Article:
Workforce Innovations to Expand the Capacity for Surgical Services
Authors: Staffan Bergström, Barbara McPake, Caetano Pereira, Delanyo Dovlo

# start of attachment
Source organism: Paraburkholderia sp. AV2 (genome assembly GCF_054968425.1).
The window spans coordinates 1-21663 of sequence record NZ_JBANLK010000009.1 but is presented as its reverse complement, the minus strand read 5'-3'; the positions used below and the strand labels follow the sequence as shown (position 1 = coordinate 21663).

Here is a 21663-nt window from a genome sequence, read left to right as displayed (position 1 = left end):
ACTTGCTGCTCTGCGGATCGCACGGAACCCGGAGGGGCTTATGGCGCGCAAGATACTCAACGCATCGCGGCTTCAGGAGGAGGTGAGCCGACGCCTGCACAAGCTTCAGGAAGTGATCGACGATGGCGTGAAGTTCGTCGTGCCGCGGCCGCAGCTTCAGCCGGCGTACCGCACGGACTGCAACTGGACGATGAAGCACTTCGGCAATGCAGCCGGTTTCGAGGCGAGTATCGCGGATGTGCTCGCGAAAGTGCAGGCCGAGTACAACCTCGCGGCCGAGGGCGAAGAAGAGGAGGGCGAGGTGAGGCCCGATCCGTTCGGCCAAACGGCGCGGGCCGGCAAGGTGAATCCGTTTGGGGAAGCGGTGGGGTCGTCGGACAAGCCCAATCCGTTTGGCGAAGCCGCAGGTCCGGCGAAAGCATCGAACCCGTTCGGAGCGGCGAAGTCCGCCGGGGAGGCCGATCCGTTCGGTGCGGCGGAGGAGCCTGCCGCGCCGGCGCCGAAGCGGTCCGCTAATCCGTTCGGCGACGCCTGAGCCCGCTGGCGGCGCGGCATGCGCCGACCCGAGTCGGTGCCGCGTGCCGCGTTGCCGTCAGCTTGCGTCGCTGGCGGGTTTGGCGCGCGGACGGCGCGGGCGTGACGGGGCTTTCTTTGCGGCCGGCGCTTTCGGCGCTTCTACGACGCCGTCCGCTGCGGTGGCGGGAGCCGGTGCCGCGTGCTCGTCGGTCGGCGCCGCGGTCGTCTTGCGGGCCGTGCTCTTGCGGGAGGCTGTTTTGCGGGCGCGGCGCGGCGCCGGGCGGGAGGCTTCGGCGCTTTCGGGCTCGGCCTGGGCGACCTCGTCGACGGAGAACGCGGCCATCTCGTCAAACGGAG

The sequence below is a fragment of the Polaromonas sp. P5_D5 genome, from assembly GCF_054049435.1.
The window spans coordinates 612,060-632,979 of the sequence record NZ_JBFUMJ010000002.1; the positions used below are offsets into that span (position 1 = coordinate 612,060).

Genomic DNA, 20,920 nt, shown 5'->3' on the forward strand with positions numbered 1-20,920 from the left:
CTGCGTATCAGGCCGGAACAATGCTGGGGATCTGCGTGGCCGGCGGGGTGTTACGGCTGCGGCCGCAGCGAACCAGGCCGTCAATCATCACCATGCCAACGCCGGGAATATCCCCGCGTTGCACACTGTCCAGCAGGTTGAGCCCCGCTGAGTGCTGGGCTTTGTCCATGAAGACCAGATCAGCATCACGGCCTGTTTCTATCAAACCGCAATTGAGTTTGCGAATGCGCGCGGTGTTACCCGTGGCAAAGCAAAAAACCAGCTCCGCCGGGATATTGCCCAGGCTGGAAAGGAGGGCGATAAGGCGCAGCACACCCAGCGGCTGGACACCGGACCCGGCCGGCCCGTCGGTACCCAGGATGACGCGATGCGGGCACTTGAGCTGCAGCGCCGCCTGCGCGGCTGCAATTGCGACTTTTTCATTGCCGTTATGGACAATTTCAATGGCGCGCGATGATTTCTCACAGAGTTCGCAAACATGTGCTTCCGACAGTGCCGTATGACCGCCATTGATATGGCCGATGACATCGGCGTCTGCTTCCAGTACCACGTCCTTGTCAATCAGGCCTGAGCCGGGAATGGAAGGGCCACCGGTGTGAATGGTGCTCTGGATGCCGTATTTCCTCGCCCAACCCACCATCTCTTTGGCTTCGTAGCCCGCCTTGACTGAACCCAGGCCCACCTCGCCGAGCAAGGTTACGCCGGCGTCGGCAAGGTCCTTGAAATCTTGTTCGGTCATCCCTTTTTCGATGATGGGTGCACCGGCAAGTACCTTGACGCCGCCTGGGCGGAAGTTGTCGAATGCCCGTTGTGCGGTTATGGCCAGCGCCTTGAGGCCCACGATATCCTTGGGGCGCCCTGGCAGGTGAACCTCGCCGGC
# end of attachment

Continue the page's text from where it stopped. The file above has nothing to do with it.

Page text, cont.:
The crisis in human resources in surgical health care is a major health system challenge in low-income countries. Innovative workforce solutions offer viable options to alleviating the consequences of these staff shortages. Task-shifting is a feasible strategy that should be seriously considered to address this crisis. Nonphysician clinicians (associate clinicians) perform approximately 90 percent of major emergency obstetric surgeries at remote hospitals in two countries investigated, Mozambique and Tanzania. In Mozambique, a comparison of the quality of care provided by physicians and that provided by nonphysician clinicians demonstrates no clinically significant differences in outcomes in major obstetric surgery. Challenges continue in terms of the development and implementation of training and regulatory mechanisms, and the expansion of the capacity for skills development and improvement, and supervision. Improved accuracy in preoperative decision making by different professional categories deserves a more specific approach. Medical doctors, who often demonstrate reluctance to the task-shifting of major surgery to mid-level providers, should realize that as physicians they can play an essential role in providing quality assurance and supervision. If they accept this role, they will contribute to enhancing the survival of the poorest people in rural areas, who currently lack such life-saving care.